Motivational Interviewing

An emergent school of thought dictates that the most stimulating component for disease prevention and
wellness promotion may reside within the individual patient. Eliciting patient behavior change, however, is a
a paramount challenge for today’s health professional teams, including medical social workers.
Motivational interviewing is a collaborative, client-centered, goal-oriented method of communication. It helps to resolve ambivalence and identify and strengthen an individual’s motivation for change. Motivational interviewing is an evidence-based practice that has been employed with diverse patient populations and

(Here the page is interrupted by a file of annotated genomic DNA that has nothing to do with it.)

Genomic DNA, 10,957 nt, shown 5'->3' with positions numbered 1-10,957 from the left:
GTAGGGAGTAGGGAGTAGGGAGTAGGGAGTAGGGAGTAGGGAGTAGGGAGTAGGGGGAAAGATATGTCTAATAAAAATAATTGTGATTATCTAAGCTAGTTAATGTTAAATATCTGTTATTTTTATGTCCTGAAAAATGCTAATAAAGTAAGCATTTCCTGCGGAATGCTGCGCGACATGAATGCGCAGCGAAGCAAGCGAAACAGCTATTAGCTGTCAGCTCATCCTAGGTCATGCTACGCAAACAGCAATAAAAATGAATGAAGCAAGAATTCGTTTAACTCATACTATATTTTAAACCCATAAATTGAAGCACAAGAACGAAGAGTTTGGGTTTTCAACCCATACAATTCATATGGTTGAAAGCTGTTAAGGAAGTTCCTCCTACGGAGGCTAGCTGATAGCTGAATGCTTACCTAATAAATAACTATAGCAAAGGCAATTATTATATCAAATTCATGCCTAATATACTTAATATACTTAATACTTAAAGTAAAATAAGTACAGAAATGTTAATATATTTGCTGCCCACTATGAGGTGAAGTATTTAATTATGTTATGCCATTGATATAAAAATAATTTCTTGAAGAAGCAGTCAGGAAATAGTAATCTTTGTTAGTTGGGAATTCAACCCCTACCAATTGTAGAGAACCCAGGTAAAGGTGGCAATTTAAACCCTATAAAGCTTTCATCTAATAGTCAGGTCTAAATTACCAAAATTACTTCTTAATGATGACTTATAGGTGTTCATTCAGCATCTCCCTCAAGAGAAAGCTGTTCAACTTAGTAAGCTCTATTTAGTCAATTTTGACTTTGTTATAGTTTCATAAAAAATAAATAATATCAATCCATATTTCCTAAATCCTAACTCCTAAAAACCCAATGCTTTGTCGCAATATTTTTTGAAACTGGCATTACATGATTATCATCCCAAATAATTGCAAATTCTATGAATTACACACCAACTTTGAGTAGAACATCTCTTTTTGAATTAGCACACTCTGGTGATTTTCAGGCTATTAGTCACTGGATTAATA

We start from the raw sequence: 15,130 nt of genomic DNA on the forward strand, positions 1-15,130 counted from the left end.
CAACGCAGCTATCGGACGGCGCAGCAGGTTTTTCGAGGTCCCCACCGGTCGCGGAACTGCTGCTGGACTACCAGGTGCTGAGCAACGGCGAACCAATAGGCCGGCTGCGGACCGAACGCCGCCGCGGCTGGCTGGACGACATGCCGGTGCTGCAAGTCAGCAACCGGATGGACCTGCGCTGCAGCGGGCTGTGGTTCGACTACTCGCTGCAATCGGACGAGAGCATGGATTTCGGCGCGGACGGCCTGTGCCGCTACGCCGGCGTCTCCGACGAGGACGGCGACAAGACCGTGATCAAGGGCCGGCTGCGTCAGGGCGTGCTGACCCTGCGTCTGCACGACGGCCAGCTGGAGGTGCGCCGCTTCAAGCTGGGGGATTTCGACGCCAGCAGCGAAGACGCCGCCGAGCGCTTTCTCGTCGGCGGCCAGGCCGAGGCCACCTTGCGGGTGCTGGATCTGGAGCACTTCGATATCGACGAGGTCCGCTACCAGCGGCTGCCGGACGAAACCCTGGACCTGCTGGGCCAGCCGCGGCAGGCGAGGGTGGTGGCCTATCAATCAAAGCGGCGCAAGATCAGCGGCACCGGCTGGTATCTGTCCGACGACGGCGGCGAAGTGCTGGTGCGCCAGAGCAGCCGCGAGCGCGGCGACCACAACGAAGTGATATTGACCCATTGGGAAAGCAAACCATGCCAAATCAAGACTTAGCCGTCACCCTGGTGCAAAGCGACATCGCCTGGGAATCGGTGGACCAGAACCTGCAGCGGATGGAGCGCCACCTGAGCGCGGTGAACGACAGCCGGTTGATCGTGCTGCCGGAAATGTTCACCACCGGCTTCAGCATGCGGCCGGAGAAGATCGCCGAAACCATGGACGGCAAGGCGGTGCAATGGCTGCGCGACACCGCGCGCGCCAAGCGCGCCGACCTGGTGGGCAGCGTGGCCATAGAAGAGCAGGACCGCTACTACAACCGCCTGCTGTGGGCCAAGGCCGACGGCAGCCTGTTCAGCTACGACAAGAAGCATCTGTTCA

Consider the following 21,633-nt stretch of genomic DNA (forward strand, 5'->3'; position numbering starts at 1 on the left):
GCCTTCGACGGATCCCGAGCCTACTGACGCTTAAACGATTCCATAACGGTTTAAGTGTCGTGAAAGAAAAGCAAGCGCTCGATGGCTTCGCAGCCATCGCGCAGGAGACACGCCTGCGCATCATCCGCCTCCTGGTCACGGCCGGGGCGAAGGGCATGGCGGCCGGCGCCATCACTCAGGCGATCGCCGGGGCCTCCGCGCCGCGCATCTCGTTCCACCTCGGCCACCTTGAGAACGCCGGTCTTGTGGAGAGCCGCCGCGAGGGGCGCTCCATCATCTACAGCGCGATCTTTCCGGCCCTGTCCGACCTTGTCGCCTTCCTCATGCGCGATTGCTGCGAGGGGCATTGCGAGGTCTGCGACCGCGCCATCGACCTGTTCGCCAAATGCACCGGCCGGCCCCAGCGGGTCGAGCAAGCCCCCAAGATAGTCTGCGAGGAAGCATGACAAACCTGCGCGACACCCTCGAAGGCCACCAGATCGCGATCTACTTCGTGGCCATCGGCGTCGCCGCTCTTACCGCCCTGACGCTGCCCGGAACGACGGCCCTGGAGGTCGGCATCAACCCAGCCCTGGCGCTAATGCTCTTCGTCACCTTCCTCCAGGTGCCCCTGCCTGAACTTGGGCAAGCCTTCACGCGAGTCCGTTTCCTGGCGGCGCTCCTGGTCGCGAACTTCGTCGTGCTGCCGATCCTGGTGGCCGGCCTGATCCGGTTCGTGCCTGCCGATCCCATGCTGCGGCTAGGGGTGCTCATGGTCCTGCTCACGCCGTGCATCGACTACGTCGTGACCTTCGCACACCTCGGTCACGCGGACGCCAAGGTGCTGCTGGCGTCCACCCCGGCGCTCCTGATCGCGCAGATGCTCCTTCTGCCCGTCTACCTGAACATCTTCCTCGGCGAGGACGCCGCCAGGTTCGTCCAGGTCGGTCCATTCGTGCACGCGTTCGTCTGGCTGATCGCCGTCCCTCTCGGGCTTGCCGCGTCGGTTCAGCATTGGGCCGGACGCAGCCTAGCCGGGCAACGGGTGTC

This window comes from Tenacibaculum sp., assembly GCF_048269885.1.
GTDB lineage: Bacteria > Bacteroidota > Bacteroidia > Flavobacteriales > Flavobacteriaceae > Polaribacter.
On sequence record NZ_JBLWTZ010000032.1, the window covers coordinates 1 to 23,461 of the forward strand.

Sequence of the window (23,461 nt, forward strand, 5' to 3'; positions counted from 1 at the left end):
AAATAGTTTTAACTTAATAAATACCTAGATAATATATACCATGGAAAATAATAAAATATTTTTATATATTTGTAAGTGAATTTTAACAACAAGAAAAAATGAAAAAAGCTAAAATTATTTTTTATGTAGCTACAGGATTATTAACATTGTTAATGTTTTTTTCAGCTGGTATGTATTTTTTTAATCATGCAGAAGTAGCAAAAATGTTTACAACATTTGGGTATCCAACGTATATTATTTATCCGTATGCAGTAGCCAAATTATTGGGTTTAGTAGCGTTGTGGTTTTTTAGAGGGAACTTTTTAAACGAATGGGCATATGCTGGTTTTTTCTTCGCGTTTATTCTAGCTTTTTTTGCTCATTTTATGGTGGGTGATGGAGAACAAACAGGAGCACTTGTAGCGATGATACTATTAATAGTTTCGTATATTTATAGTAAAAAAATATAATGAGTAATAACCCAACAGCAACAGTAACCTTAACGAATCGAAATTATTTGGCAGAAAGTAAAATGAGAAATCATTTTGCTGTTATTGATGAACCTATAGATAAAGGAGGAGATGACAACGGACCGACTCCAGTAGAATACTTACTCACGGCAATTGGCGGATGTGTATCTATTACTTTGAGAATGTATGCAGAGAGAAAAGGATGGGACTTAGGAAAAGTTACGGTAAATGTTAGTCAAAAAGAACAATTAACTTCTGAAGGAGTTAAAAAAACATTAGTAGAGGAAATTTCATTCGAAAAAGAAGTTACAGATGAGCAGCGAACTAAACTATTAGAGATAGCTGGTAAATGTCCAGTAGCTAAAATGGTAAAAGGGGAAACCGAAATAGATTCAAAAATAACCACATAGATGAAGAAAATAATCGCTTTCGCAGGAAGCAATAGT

across a variety of settings.
Rollnick, Miller, and Butler (2008) argue that motivational interviewing has a place in informing communication
between patients and health care providers that can influence how patients feel, how they behave, and their
overall health outcomes. Within the context of health and illness, motivational interviewing can be used on 2/4
micro levels (i.e., during consultations between patients and providers) and on macro levels (i.e., throughout
population-centered health education programs).
To prepare for this Discussion, consider the major components of motivational interviewing. Think about clinical
and public health issues to which you can apply motivational interviewing.

Sample Solution